It is a must-attend event for anyone involved in procuring, delivering or receiving freight in an urban location.

Registration is free of charge and you can also sign up to receive fortnightly alerts of the latest urban logistics news.

A full list of exhibitors is available to view, along with a floorplan of the event.

Major cities must help freight industry adopt retimed deliveries as congestion levels soar

Major cities must take the lead in helping freight operators adopt retimed deliveries as congestion levels continue to surge.

Following data announced yesterday by INRIX that showed London topped a 25-strong European poll of the most gridlocked cities, the Freight Transport Association (FTA) said it was essential for regional cities to ensure freight was able to flow freely.

Malcom Bingham, head of policy, strategic road network, said congestion was a significant and costly issue for the freight sector, particularly in London. The FTA has calculated that for every minute the largest HGVs are stuck in traffic can cost an operator around £1.

Drivers in London spent an average 96 hours stuck in traffic jams in the capital last year, up 17% on the previous year and racing past second-placed Brussels with an average 74 hours of delays. Those in Greater Manchester wasted 52 hours, while Merseyside and Greater Belfast experienced 37 hours of delays.

Bingham told Freight in the City that regional urban areas must help introduce a package of measures that will allow freight movements to flow freely, such as priority routes and out-of-hours deliveries, which were proven to work successfully during the London 2012 Olympics.

“London’s had the experience and seen the benefits to retiming deliveries, but there are other cities waking up to the fact that this can be an option,” he said. Large cities such as Leeds and Manchester, for example, will be exploring such opportunities.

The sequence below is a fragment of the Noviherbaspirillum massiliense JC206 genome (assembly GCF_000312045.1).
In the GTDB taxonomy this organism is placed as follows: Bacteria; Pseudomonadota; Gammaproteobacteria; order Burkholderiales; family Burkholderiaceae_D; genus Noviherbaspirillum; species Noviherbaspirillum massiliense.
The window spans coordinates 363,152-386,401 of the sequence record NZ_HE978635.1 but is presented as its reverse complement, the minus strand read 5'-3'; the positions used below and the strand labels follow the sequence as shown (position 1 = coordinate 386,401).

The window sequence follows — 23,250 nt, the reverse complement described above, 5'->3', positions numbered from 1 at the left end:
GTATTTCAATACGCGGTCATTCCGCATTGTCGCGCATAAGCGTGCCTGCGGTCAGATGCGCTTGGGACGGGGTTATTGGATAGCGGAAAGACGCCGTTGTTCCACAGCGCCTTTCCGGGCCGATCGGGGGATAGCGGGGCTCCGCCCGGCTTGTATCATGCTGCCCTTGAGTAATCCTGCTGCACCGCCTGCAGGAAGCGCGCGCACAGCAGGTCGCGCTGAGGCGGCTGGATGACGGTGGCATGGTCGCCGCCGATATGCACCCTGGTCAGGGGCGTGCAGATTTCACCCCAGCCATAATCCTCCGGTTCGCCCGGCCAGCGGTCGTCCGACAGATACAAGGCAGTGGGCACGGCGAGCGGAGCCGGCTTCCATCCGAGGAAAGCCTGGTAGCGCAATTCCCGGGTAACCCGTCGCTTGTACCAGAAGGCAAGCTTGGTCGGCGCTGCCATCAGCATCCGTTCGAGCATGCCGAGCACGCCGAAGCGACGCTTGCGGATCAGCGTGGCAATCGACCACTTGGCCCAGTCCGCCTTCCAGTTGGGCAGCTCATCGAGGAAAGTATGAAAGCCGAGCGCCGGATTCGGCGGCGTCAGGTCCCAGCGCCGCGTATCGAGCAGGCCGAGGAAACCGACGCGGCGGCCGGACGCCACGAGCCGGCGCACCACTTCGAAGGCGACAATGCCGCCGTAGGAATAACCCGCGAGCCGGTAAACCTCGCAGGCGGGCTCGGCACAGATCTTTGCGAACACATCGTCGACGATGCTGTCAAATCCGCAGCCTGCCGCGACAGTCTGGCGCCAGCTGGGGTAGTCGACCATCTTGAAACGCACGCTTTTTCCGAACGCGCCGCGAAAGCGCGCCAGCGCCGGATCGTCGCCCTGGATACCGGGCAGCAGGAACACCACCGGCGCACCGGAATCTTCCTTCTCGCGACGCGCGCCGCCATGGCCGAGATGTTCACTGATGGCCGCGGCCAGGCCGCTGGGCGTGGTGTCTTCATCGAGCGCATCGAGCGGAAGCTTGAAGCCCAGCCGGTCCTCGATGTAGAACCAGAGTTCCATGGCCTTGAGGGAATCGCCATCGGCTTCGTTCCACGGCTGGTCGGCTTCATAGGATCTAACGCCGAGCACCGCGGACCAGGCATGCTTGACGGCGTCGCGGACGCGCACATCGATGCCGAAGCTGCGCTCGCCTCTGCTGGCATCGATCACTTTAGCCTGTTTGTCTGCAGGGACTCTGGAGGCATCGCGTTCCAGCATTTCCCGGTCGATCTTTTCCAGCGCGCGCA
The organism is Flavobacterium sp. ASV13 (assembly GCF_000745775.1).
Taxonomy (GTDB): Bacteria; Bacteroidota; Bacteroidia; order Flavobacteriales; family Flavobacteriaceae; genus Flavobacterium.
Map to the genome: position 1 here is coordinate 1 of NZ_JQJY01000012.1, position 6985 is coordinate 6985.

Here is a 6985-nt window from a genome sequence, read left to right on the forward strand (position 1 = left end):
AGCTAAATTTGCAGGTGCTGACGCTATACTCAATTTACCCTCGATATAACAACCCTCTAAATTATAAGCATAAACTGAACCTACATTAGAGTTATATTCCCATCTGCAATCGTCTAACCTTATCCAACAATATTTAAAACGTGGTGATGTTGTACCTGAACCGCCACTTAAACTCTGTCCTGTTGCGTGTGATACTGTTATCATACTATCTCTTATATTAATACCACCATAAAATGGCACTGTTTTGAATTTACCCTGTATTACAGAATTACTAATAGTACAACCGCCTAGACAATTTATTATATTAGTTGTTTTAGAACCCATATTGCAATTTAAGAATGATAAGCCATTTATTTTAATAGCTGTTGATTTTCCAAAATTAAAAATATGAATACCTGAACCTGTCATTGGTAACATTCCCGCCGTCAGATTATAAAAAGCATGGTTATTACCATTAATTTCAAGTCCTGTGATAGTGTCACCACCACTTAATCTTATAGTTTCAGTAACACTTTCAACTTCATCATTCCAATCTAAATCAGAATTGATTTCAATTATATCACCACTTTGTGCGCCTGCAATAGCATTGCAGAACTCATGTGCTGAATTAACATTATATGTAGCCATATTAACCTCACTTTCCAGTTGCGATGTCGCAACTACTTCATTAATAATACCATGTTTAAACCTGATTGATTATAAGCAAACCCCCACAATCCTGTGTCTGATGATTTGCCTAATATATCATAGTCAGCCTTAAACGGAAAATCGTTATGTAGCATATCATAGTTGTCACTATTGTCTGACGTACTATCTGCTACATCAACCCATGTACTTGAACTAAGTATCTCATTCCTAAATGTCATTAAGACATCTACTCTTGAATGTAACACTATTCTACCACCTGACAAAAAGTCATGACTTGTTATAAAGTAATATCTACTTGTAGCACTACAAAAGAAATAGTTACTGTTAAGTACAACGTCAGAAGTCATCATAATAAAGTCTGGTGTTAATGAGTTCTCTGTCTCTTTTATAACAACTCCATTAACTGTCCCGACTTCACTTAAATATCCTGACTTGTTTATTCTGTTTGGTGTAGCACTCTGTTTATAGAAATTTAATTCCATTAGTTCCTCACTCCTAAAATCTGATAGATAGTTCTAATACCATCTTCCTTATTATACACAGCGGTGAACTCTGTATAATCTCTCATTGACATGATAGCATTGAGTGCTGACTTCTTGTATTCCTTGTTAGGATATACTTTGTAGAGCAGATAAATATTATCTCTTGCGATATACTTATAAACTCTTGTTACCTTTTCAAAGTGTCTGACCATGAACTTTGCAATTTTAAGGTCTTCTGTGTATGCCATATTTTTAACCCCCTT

Buy-in from the entire logistics supply chain is essential to get retiming initiatives up and running, as operators often face a challenge in getting their customers to participate and understand the benefits, as well as operational requirements of ensuring staff are available to receive goods at alternative times.

“The Olympics was a good example,” said Bingham. “Customers realised they would have a problem with their deliveries and were open to change. That’s half the problem, getting customers on board.”

He added it was important for city councils, planners and Local Enterprise Partnerships to assist freight operators by helping to educate their customers. The devolution of transport powers to city regions will also provide an impetus to get new freight initiatives up and running outside of the capital.

“Keeping freight traffic moving is good for the economy and good for the environment,” said Bingham.

The INRIX National Traffic Scorecard Report put the UK in fifth place in the country congestion poll, in which Belgium scooped the top spot, followed by the Netherlands, Germany and Luxembourg.

Congestion levels rose in more than half (53%) of European cities, which correlated with each country’s economic growth as they began to recover from recession.

A recent study carried out by INRIX and the Centre for Economic Business Research (CEBR) estimated that betwwen 2013 and 2030, the total cumulative cost of congestion to the UK economy would be £307bn, with the annual cost of congestion set to rise by 63% to £21.4bn over the same period.


Sign up online today for Freight in the City expo news